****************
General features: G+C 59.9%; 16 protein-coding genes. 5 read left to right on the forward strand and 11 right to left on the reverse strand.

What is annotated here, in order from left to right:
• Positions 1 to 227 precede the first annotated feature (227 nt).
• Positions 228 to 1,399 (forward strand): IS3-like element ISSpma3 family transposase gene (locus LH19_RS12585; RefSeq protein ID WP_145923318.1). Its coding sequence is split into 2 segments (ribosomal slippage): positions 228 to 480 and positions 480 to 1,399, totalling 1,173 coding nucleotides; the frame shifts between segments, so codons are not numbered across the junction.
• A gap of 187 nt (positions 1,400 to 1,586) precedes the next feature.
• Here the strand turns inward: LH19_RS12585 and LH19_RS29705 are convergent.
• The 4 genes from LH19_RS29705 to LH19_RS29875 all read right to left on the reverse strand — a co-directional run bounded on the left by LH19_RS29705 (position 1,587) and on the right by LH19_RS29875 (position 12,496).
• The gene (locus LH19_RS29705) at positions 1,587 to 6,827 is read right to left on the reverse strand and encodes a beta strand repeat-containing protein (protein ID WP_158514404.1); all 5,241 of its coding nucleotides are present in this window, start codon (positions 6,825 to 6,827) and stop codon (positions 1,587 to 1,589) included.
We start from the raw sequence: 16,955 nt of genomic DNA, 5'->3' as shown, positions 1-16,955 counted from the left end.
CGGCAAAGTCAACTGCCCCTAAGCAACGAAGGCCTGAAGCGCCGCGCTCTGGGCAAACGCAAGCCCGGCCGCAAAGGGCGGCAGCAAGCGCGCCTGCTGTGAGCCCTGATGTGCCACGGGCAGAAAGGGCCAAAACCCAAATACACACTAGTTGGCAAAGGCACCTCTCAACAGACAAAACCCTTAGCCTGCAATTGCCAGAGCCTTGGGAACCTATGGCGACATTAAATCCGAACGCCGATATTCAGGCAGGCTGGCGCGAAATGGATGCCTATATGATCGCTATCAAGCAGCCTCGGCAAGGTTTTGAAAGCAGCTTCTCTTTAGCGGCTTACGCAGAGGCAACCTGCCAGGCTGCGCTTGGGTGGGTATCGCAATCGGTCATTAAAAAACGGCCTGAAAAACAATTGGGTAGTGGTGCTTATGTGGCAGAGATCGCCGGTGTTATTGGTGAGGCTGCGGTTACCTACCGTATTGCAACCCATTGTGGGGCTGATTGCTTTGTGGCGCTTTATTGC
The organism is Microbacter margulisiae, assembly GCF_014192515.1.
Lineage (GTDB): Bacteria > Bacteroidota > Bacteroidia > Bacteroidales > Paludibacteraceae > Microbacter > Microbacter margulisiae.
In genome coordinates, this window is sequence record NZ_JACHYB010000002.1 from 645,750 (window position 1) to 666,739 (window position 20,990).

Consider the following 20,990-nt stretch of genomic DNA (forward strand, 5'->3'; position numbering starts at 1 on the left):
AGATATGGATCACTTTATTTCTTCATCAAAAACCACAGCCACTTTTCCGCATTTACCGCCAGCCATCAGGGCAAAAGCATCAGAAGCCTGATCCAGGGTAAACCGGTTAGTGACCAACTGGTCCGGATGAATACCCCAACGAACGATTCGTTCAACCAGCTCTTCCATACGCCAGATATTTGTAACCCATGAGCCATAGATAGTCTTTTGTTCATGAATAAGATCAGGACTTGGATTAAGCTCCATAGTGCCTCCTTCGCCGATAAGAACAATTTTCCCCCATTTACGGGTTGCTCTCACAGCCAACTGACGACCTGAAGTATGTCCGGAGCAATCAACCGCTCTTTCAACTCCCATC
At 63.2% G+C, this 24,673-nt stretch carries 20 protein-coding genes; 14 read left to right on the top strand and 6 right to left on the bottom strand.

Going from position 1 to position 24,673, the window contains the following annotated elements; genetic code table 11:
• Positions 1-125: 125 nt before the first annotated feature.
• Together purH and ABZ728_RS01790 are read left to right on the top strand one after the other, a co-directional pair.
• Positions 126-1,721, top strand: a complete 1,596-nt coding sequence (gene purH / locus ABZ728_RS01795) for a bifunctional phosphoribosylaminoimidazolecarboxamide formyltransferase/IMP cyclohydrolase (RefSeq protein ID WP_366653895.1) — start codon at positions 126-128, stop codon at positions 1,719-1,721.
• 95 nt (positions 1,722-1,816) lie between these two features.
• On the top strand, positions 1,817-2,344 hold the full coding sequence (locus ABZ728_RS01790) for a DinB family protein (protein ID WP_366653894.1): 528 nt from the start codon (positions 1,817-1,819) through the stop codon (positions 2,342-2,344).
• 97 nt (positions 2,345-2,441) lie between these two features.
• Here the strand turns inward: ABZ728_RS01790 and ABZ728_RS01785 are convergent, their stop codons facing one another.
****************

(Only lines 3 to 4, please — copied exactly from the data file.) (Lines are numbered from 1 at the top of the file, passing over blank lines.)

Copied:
• Positions 1 to 227 precede the first annotated feature (227 nt).
• Positions 228 to 1,399 (forward strand): IS3-like element ISSpma3 family transposase gene (locus LH19_RS12585; RefSeq protein ID WP_145923318.1). Its coding sequence is split into 2 segments (ribosomal slippage): positions 228 to 480 and positions 480 to 1,399, totalling 1,173 coding nucleotides; the frame shifts between segments, so codons are not numbered across the junction.